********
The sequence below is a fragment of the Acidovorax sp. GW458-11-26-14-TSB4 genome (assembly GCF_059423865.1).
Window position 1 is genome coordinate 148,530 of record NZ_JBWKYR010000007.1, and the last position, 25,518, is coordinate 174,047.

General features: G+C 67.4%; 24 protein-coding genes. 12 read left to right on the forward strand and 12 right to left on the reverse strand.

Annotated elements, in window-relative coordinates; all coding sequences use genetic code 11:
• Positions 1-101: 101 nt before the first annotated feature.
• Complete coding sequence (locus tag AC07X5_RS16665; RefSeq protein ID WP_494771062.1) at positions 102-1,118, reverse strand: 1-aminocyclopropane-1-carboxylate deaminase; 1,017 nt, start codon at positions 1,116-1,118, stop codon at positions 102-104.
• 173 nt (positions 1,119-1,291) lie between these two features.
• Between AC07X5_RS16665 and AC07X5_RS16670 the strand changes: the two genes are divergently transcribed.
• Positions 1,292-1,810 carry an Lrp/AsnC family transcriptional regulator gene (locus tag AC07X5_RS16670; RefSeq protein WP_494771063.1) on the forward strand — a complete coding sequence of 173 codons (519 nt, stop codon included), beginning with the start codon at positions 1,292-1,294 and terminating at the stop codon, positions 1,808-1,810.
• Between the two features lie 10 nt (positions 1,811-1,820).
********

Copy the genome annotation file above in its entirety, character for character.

The sequence below is a fragment of the Acidovorax sp. GW458-11-26-14-TSB4 genome (assembly GCF_059423865.1).
Window position 1 is genome coordinate 148,530 of record NZ_JBWKYR010000007.1, and the last position, 25,518, is coordinate 174,047.

General features: G+C 67.4%; 24 protein-coding genes. 12 read left to right on the forward strand and 12 right to left on the reverse strand.

Annotated elements, in window-relative coordinates; all coding sequences use genetic code 11:
• Positions 1-101: 101 nt before the first annotated feature.
• Complete coding sequence (locus tag AC07X5_RS16665; RefSeq protein ID WP_494771062.1) at positions 102-1,118, reverse strand: 1-aminocyclopropane-1-carboxylate deaminase; 1,017 nt, start codon at positions 1,116-1,118, stop codon at positions 102-104.
• 173 nt (positions 1,119-1,291) lie between these two features.
• Between AC07X5_RS16665 and AC07X5_RS16670 the strand changes: the two genes are divergently transcribed.
• Positions 1,292-1,810 carry an Lrp/AsnC family transcriptional regulator gene (locus tag AC07X5_RS16670; RefSeq protein WP_494771063.1) on the forward strand — a complete coding sequence of 173 codons (519 nt, stop codon included), beginning with the start codon at positions 1,292-1,294 and terminating at the stop codon, positions 1,808-1,810.
• Between the two features lie 10 nt (positions 1,811-1,820).